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Reviewed by Delene Vrey for Readers' Favorite
In A Leaf in Wind and Water, Jennifer Skutelsky tells the story of Anneline Mulder, or Leaf as her Pa calls her, a girl growing up in South West Africa. Raised on a farm in the Kalahari, she knows her mother’s constant sorrow and her Pa’s deep love for them both. But what lies behind the locked door of the room her mother constantly visits? When Pa dies and she is sent to boarding school in Windhoek, there are changes on the farm. There is a new manager who is both a broken and hard man. Circumstances in the house turn abusive, and Leaf runs away. When she arrives in Cape Town, lost and afraid, she ends up in District Six with the November family. Here her life seems to gain purpose among the people she feels she belongs with. However, it is the era in Cape Town’s history when District Six was taken from the Coloured (mixed race) people, relocating them to the Cape flats where they had to make a new life and where gangs still rule the area. Always afraid of Pieter finding her and taking her home, she is unprepared for when it happens and she has to leave the most important person in her life behind. Back on the farm, Leaf has to come to terms with her mother and the secrets she kept as well as Pieter and his schemes. Ultimately, Leaf finds her way to San Francisco, where she starts a new life, but will she always be alone, a Leaf in Wind and Water, carried along by both but never reaching dry ground where she can settle?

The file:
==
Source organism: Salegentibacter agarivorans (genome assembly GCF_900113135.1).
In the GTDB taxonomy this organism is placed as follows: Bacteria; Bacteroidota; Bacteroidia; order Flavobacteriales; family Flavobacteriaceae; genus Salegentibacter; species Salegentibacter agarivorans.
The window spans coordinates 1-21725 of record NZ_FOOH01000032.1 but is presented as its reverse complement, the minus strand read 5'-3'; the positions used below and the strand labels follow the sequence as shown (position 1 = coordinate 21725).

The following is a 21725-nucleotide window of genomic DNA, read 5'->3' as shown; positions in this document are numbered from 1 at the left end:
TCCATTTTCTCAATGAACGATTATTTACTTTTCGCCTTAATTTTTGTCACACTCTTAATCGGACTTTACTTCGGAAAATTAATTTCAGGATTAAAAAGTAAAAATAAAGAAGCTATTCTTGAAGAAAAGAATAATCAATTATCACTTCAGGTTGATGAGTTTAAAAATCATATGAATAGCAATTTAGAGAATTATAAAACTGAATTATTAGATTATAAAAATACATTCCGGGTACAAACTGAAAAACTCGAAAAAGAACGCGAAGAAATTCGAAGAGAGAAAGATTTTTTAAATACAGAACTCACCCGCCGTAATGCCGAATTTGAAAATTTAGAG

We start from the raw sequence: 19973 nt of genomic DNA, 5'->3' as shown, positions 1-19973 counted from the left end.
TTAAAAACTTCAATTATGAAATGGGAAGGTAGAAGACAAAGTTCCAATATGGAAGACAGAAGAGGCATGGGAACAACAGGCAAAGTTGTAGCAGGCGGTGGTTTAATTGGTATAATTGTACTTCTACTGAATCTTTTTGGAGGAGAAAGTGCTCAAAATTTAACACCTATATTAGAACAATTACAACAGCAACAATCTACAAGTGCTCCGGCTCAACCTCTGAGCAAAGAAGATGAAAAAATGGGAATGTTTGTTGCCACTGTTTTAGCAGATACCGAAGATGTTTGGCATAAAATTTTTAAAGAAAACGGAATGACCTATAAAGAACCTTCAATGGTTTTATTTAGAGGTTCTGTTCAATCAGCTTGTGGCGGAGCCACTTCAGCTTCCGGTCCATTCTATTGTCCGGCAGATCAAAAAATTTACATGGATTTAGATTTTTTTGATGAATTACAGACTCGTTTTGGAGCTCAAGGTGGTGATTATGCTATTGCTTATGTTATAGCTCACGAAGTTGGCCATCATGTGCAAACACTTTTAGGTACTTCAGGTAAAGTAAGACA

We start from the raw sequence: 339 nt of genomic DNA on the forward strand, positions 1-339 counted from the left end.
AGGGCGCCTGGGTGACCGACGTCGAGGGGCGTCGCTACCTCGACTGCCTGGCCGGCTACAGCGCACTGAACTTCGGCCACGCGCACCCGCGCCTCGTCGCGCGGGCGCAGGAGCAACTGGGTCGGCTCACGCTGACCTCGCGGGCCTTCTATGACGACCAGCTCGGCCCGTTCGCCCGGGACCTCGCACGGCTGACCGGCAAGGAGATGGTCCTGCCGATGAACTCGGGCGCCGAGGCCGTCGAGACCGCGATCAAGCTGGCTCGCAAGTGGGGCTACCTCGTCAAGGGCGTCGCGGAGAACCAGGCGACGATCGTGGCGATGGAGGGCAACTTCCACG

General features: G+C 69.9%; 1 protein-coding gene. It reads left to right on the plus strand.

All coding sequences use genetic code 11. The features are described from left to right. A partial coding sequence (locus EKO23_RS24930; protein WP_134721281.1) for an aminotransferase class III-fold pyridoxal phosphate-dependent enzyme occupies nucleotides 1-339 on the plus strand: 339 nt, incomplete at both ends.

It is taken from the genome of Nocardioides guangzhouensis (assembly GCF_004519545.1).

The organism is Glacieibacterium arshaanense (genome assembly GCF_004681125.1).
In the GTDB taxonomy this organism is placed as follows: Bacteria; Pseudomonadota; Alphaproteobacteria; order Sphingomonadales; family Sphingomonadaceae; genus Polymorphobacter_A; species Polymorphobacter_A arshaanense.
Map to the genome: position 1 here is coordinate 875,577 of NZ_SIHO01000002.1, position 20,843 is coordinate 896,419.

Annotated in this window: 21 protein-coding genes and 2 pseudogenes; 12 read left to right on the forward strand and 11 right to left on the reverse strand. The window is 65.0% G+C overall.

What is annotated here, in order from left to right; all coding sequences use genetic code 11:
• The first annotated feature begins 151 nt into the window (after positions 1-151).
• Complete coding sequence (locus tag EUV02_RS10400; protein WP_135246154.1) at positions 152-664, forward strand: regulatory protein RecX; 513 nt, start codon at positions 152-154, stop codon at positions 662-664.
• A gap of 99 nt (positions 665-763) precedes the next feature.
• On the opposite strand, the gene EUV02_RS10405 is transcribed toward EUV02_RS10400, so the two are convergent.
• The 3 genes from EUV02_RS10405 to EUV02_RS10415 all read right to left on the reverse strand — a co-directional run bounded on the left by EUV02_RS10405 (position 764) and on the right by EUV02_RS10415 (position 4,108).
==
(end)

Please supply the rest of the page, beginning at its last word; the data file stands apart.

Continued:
Jennifer Skutelsky writes a story that spans from just after World War 2 and the idealism of a super race and segregation up to late 1989, just before the release of Nelson Mandela. Though the story is fiction, it could most surely be a true story as the author perfectly describes the fear the people lived in at that time: Fear of falling in love with a person of color, fear of sexual abuse, and speaking up against injustice. Jennifer tells the story objectively, showing the reader the motivations behind the characters’ actions, from Johanna Francina in her Voortrekker (pioneer) clothes, Sonia and her love for a Black lawyer, and Leaf, who does not know where she belongs. The story is emotional and heartbreaking at times and covers a part of South African history that is painful to talk about but necessary to hear. A Leaf in Wind and Water focuses on the characters. Still, it highlights the context beautifully and emphasizes how politics over more than 200 years have affected all the people of South Africa, no matter their skin color.